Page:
• DHS Speaks on GIS. Steve Cooper, Chief Information Officer for the Dept. of Homeland Security, participated in a CIO discussion hosted by the Washington Post. The entire transcript is online, but there was one question on GIS.
"Frankfort, KY.: How does the Homeland Security Department plan to get all federal agencies to collaborate both between themselves and with state and local governments in developing and implementing effective GIS programs?
"Steven I. Cooper: Do you think bribes will work? :-) Seriously, the way forward is a combination of shared objectives and $$. We must find common ground that state and local governments need every day to run their environments, that we could use in case of a terrorist incident. This way we have a win-win for the fed/state/local/tribal governments."

• Search Engine as OS. Peter Coffee of eWeek argues that a search engine, Google, is the new operating sytem of choice. Some have argued that the browser has become the thin layer on top of hardware through which we look at the world. Coffee says that Google, with its programmability and organizational tools, outpaces the poor browser. I recall when I started in the GIS business, my boss explained that the people for whom we were making software considered AutoCAD to be their operating system. Things have changed.

• Quote of the Week. Charles G. Groat, director of the U.S. Geological Survey, spoke at the Annual Louisiana Remote Sensing and GIS Workshop. "I guess my concern is if a private company decides that satellite imagery like this is not profitable, when will the government step in to keep information like this flowing?"


• Announcements
The Geospatial Information & Technology Association (
GITA) has announced the 2003 Speaker Award winners from its recent Conference 26 in San Antonio. They include: Eric Ackerman of Edison Electric Institute, Pat Drinnan of Aquila Networks Canada, Nancy Lerner of EMA, Inc., William Meehan of ESRI, Jennifer Nieland of Wisconsin Public Service Corp., Ed Parsons of Ordnance Survey, and Christopher Tucker of IONIC Enterprise.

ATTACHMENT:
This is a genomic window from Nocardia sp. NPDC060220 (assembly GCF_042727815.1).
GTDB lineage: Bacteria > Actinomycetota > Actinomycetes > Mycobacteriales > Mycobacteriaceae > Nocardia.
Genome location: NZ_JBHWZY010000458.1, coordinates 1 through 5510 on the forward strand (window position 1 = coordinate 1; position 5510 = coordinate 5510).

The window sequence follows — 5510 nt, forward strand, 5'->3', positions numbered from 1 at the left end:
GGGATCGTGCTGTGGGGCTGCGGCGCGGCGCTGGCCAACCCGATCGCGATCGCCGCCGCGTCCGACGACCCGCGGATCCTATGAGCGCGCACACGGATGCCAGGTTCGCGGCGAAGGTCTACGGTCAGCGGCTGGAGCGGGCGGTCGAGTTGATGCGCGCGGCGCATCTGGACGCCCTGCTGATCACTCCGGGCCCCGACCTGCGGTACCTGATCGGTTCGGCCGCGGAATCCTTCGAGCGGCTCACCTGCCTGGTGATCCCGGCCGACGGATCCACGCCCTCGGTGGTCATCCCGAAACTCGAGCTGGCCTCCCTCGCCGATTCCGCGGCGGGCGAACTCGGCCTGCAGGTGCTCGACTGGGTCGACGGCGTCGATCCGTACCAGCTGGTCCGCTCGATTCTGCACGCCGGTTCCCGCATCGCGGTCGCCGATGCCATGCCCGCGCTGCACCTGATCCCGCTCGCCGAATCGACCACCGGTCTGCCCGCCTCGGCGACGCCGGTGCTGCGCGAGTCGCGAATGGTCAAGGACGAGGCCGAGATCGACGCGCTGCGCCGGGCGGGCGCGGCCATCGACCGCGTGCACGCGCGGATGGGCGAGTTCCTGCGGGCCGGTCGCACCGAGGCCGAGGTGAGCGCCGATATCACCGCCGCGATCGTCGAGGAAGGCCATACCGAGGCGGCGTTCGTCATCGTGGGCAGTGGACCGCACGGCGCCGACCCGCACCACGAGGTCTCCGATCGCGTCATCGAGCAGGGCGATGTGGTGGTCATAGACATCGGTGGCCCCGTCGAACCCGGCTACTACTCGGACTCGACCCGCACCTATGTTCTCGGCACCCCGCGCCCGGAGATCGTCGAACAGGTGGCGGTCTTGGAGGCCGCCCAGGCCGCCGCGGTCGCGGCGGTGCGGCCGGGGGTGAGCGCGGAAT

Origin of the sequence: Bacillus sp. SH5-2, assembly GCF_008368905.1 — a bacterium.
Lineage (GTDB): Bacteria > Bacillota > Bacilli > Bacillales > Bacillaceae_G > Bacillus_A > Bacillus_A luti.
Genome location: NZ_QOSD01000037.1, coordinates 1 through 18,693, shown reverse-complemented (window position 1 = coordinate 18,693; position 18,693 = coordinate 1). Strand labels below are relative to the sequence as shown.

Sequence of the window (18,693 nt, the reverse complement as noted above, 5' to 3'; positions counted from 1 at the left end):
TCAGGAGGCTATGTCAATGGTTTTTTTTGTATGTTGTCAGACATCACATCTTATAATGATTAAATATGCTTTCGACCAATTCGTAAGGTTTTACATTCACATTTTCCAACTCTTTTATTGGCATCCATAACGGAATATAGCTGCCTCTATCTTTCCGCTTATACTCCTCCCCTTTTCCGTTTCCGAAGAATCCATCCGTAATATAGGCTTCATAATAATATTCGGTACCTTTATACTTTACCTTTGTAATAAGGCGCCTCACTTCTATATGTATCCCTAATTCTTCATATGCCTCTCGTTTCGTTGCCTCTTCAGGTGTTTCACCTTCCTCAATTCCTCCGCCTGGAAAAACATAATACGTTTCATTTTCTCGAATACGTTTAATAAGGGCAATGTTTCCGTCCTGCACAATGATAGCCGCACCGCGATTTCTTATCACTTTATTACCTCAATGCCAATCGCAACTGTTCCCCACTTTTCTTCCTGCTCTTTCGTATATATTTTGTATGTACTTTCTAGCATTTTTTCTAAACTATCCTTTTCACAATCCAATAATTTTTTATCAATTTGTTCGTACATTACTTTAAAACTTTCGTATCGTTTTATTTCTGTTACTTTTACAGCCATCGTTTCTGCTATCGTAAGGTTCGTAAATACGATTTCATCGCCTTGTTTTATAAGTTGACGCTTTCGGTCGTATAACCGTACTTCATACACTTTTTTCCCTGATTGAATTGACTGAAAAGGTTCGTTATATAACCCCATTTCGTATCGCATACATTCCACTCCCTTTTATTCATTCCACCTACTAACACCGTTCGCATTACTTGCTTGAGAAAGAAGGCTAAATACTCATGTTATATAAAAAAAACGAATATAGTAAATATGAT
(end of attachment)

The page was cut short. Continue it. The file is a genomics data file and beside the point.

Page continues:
Intergraph Corp. posted first-quarter net income of $8.1 million, or 17 cents per share, up from net income of roughly $4.38 million, or 8 cents per diluted share, in first-quarter 2002.

ESRI China (Hong Kong) built a SARS mapping website which disseminates the latest geographic distribution information on the infected areas and people in Hong Kong and worldwide.

At the recent GIS for Transportation Symposium (GIS-T) in Colorado Springs, Colorado, customers of Intergraph Mapping and Geospatial Solutions -Oklahoma Department of Transportation (ODOT), Iowa Department of Transportation (Iowa DOT), Kansas Department of Transportation (KDOT) and Delaware Department of Transportation (DelDOT) - were honored for their winning entries in the 2003 GIS-T Poster Session.

The Indiana Geographic Information Council recently recognized the Delaware County GIS Department as the most creative and practical county GIS department in the state.

Trimble reported first quarter revenues of $127.3 million, versus $104.0 million in the first quarter of 2002. The company's Field Solutions' division, which includes GIS, saw a 15% increase in first quarter revenue over the first quarter of 2002.

The Federal Geographic Data Committee (FGDC) invites comments from all interested parties on the draft Address Data Content Standard. The public review period is May 1, 2003, through July 31, 2003. This standard facilitates the exchange of postal, physical, and geographic address information by providing a method for documenting information content.

Kija Kim and Jim Aylward, co-founders of Harvard Design & Mapping (HDM) of Cambridge, Massachusetts, and Arlington, Virginia, were scheduled to meet with President George W. Bush at the White House on Tuesday, May 6, 2003 as part of a delegation from the U.S. Pan Asian American Chamber of Commerce (USPAACC).

Davis Demographics & Planning, Inc. (DDP), and Education Planning Solutions, Inc. (EPS), with support from ESRI, have teamed up to offer approximately $7 million in grants that foster and support the integration of GIS applications for public school districts in the United States. A total of 250 recipients will receive GIS software, introductory training, and other materials focusing on transportation, enrollment projections, and school mapping in public schools. All applications must be received no later than 5:00 p.m., December 15, 2003.

• Contracts
RMSI, a global IT & GIS services company, announced that RMSI, along with its joint venture partner Landmark Information Group, UK, has been awarded a contract to digitize the boundaries of statutory designated wildlife sites and related features in England.